Businesses are working hard to mitigate on-site Covid-19 risks and keep their employees safe. However, this hard work can be undone from the moment people leave their homes – and if an employee’s commute is not ‘Covid-safe’, it has the potential to contaminate the office, and put others at risk.

Unfortunately, as we are now all too aware, there is a sea of misinformation out there, and it is easy to feel overwhelmed by conflicting (or seemingly impossible to follow) advice. Nevertheless, it is vital that businesses take broad brush steps to improve safety for the protection of all, while also looking to introduce prescriptive measures for their location and environment.

Accurate advice should be disseminated to staff as succinctly and frequently as possible to ensure a consistent and safe transition between remote and on-site working. However, organisations will need to bear in mind that the real challenge now lies in reinforcing a lasting cultural change across all work environments for the foreseeable future.

Here are some useful first steps to consider…

 

Be clear with guidance:

Consider issuing a corporate steer on travel etiquette and ensure that it is appropriately communicated to all staff. On-site working is no longer the default position and lines have become blurred on the rules of travel across workforces that can now operate in a much more flexible way.  Justification requiring senior sign off may be required on a case-by-case basis, but a concise set of rules should be created for employees to follow and reference when making plans.

 

Be prescriptive where necessary to maximise safety:

  • Stagger employee start times
  • Encourage workers to travel off-peak
  • Highlight quieter routes
  • Emphasise and encourage effective PPE use
  • Suggest staff travel with personal hand sanitiser

 

Reinforce good respiratory and hygiene etiquette:  

Ensure staff know the importance of Covid-safe travel and how important it is in protecting the entire on-site environment. This includes the use of effective PPE and the importance of meticulous hand hygiene. Providing signs and advice about unnecessary touching of surfaces, faces and other people, coupled with regular use of hand sanitiser (especially at key contaminating stages of the journey) should help to keep health and safety at the forefront of peoples minds.

A corporate expectation of PPE or face coverings can help generate a positive safety culture that is clearly understood by an engaged workforce. Moreover, employees should be made aware of the risks associated with PPE and understand how to safely don, doff and dispose of it.

It is also advisable that staff appreciate that PPE is finite and may have a shelf life. If worn on a sessional basis, employees should recognise when it should be disposed of, changed or cleaned.

Be prescriptive – travel smart and light:  

It should be made clear to workers that only essential items should be transported into the office. You could perhaps consider separating on-site and home working equipment to further avoid the risk of cross contamination across devices and surfaces. This may also extend to clothing or uniform. By providing clean changing areas or an on-site laundry service, staff can feel supported and protected in performing their roles on a day to day basis without the fear of contaminating others.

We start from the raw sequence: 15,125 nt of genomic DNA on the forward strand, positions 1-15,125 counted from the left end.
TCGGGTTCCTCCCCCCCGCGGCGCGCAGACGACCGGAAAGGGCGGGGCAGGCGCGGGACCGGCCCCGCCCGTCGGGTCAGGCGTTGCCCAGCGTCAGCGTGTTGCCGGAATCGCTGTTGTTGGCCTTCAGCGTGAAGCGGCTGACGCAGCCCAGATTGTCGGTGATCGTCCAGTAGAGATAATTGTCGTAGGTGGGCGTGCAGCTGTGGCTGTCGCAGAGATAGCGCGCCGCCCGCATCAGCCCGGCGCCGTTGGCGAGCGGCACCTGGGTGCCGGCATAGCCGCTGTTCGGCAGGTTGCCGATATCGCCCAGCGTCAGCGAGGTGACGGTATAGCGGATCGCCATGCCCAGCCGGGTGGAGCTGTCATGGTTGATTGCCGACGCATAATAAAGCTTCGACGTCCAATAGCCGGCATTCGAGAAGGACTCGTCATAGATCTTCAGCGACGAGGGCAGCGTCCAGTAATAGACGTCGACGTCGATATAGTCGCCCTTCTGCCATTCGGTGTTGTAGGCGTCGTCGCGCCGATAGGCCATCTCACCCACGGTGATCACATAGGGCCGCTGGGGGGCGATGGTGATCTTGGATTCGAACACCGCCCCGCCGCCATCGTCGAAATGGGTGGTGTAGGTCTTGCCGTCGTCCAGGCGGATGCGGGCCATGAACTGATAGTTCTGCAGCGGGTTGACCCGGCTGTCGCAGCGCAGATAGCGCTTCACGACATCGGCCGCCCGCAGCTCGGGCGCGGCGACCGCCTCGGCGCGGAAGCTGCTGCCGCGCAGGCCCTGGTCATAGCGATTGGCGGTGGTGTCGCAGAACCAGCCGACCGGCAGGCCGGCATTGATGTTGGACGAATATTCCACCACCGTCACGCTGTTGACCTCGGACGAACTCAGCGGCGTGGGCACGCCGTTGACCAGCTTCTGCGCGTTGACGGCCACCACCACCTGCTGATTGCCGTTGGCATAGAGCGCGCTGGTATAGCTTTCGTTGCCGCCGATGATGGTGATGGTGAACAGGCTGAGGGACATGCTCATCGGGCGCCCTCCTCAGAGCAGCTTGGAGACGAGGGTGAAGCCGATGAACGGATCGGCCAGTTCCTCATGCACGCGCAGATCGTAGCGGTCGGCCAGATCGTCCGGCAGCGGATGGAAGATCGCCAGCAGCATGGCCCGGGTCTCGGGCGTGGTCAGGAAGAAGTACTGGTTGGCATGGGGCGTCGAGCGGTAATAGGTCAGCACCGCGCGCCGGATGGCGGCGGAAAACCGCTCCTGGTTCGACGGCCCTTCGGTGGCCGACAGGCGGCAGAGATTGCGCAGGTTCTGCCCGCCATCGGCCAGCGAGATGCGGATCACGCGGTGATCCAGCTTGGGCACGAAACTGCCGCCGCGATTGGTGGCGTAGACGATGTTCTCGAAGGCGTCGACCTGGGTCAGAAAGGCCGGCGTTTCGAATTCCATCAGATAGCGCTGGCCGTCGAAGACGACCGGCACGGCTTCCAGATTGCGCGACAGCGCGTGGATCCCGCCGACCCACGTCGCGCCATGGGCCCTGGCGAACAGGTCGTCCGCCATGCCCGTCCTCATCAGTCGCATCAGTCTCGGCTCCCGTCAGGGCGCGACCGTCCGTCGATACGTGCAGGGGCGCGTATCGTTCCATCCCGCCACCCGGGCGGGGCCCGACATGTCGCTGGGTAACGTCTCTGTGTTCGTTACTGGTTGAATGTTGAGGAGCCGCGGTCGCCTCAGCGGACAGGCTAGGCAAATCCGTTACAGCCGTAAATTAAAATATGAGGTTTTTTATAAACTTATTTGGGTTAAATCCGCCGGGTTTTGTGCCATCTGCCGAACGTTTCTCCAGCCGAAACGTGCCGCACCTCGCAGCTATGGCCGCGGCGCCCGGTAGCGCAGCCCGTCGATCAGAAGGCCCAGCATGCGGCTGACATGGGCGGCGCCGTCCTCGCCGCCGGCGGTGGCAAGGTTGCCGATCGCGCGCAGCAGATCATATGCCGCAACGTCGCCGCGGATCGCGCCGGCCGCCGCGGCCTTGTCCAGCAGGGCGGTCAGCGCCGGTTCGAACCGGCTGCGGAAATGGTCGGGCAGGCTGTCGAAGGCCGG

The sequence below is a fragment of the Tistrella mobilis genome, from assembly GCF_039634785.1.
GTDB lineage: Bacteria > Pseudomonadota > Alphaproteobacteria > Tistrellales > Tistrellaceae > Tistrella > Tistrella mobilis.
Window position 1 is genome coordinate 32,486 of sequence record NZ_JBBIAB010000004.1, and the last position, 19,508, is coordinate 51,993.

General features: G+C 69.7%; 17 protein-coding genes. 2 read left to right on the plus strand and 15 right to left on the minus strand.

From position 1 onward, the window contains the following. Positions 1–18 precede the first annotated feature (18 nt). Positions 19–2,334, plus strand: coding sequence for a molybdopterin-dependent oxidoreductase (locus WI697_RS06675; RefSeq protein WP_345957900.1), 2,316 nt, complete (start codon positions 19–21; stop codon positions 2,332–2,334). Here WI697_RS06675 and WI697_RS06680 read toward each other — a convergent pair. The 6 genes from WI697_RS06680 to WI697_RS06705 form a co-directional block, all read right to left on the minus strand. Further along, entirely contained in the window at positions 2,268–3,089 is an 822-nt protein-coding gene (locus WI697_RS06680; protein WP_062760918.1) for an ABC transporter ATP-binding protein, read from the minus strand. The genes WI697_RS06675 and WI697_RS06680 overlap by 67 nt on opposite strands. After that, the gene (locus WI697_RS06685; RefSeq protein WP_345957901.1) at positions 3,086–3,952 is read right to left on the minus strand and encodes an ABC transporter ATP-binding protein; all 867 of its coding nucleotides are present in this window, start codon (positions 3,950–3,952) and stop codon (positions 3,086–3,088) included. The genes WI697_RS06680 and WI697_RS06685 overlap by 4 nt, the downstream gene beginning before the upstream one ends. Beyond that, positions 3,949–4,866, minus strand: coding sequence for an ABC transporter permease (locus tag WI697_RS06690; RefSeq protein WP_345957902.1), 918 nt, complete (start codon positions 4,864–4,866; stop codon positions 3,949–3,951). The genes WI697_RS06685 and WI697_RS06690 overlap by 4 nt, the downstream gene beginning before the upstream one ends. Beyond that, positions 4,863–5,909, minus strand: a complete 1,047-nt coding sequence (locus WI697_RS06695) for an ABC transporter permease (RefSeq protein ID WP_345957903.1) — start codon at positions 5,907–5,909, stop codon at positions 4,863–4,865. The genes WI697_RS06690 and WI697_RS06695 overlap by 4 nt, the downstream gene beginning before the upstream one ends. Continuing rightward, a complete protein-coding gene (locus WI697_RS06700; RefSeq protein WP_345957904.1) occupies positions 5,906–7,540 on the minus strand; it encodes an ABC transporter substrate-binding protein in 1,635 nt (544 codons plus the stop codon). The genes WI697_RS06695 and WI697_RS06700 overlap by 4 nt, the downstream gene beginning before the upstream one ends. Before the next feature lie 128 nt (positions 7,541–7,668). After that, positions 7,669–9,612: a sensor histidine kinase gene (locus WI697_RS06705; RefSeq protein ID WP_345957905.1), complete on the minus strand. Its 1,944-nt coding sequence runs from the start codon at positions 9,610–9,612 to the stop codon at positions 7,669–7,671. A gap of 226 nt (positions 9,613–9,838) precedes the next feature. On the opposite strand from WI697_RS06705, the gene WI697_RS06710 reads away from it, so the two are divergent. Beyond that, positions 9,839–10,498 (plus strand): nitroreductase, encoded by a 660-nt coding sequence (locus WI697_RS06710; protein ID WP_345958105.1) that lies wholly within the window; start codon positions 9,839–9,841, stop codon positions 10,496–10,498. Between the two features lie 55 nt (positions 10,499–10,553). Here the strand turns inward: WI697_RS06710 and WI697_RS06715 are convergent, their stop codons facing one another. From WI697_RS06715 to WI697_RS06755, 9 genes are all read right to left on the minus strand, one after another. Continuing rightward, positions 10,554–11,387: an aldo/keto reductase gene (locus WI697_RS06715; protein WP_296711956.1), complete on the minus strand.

If this is not possible, then items should be made transport safe. This can be achieved by encouraging cycling or walking wherever possible and enhancing the provisions for the safe storage and necessary facilities to accommodate this shift, on-site.

Wherever possible, advise staff to avoid travel that prevents adequate social distancing. This may not be entirely possible so the following steps can be taken to further mitigate these risks:

  • Wear adequate PPE (it is a legal requirement in England on all public transport)
  • Sit facing out where possible and minimise face-to-face seating
  • Maximise social distance – the bigger the better
  • Ventilate spaces by opening windows (although…winter is coming)
  • Travel alone where practically possible
  • If moving as a team – keep within your bubble and maximise social distancing

 

Create a learning safety culture:

Encourage regular workforce feedback and keep the lines of communication with staff open and strong. This process will require continual learning to better understand the problem, so organisations need to adapt accordingly. Empower and engage employees to try to better understand the issues on the ground. Be sanguine, but realistic; appreciating when the system is working, and identifying when it is not. The scientific evidence and guidance will inevitably change; so, your strategy may have to too.

 

Ask for help:

Don’t be afraid to ask for help, it can be cost effective and help restore confidence in your strategy and team.

Coronavirus is still novel and therefore presents a complex melee of evidence-based medicine, expert opinion and pragmatism. Implementing guidance to your environment will require nuance and a good level of understanding.

 

There’s a lot to take on board, and every day we are faced with new challenges when looking to keep staff and businesses safe. If you need someone to do the heavy lifting for you and bring some clarity to your operations, then speak to the experts – we at MA Health are happy to advise.

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